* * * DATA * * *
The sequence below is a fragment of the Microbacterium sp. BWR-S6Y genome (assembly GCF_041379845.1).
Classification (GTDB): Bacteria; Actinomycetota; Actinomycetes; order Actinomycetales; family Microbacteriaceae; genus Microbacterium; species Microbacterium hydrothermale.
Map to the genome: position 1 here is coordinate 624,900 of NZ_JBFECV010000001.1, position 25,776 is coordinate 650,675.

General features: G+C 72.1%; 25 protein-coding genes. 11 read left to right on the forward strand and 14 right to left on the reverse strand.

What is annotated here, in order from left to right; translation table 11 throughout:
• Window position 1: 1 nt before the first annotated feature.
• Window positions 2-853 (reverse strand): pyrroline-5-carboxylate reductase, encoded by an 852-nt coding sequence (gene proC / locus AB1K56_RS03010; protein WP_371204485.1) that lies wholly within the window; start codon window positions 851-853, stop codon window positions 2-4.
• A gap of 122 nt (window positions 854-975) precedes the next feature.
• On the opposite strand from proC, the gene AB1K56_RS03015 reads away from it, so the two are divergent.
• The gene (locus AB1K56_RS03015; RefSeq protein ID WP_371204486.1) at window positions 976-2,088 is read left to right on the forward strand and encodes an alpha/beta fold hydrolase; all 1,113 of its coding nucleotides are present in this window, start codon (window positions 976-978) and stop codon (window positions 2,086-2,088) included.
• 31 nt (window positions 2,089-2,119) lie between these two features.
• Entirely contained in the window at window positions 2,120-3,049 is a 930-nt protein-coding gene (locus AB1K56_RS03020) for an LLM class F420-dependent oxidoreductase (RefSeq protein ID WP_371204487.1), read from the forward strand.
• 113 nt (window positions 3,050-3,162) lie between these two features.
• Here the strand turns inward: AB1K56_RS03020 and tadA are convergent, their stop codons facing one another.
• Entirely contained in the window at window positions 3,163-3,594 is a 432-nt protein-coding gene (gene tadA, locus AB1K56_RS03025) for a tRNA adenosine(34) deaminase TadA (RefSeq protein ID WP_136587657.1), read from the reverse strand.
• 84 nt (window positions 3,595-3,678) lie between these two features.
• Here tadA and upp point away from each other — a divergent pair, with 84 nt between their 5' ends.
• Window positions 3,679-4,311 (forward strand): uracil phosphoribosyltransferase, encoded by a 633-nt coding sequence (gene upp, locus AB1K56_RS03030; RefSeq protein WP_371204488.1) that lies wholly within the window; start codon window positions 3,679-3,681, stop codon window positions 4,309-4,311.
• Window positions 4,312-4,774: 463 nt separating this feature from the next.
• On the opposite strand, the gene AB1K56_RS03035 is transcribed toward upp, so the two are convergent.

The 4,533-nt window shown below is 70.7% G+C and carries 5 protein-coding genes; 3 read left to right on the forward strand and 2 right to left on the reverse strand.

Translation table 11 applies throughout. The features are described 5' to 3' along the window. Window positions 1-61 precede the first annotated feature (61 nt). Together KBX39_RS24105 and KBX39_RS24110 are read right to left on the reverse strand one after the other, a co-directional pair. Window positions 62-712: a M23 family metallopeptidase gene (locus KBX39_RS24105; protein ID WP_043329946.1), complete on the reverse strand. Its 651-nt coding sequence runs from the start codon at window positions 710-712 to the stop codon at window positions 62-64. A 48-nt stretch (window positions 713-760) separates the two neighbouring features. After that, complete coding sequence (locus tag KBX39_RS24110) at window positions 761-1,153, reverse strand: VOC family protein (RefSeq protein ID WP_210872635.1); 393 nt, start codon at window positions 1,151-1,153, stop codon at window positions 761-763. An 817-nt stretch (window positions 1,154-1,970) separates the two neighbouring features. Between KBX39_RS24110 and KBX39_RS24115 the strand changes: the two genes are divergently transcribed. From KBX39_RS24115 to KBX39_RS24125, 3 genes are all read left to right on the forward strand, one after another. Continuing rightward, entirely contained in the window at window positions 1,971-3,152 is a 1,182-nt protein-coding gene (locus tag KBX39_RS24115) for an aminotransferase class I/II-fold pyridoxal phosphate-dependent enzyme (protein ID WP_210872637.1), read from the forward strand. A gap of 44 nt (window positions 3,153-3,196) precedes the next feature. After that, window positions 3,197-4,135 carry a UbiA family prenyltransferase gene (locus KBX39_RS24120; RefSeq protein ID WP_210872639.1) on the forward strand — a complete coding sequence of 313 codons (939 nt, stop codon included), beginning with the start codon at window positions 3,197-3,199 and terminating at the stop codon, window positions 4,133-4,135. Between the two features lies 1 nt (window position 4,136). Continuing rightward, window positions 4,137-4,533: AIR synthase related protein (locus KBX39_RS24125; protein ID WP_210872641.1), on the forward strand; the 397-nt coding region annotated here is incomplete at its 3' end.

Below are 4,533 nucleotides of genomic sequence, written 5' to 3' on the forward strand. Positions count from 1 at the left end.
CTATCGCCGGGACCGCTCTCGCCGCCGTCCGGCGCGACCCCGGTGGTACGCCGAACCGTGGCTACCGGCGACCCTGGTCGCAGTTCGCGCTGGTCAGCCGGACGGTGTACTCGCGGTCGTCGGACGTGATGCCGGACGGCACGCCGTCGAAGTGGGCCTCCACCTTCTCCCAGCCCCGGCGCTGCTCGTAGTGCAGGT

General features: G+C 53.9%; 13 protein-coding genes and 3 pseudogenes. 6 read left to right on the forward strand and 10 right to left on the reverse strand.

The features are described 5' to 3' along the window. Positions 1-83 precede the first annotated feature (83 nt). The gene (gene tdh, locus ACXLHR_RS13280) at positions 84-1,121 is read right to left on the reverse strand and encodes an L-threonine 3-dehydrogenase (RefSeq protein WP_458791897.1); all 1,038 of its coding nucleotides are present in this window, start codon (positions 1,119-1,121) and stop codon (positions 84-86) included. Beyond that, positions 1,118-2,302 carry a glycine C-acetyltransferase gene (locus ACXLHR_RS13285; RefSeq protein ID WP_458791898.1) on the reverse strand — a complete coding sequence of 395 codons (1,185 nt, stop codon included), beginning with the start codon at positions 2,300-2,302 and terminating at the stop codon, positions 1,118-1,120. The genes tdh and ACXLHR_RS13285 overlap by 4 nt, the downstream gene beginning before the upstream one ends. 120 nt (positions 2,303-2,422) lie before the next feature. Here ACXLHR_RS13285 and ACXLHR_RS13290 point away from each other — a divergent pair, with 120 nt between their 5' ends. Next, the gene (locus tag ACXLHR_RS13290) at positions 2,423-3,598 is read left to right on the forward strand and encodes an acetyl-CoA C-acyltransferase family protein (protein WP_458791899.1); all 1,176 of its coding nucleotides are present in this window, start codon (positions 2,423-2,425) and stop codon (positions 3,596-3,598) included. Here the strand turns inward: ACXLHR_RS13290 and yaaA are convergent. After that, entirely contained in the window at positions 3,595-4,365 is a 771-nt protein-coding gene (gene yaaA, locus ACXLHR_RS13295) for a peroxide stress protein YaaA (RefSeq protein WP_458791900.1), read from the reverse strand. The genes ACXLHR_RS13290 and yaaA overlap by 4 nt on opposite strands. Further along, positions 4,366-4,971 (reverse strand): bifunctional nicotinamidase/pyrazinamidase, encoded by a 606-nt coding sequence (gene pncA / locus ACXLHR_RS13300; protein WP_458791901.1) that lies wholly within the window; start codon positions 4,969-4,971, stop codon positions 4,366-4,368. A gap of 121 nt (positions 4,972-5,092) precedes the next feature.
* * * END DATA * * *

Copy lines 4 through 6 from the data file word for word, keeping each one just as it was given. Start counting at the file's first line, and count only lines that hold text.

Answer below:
General features: G+C 72.1%; 25 protein-coding genes. 11 read left to right on the forward strand and 14 right to left on the reverse strand.

What is annotated here, in order from left to right; translation table 11 throughout:
• Window position 1: 1 nt before the first annotated feature.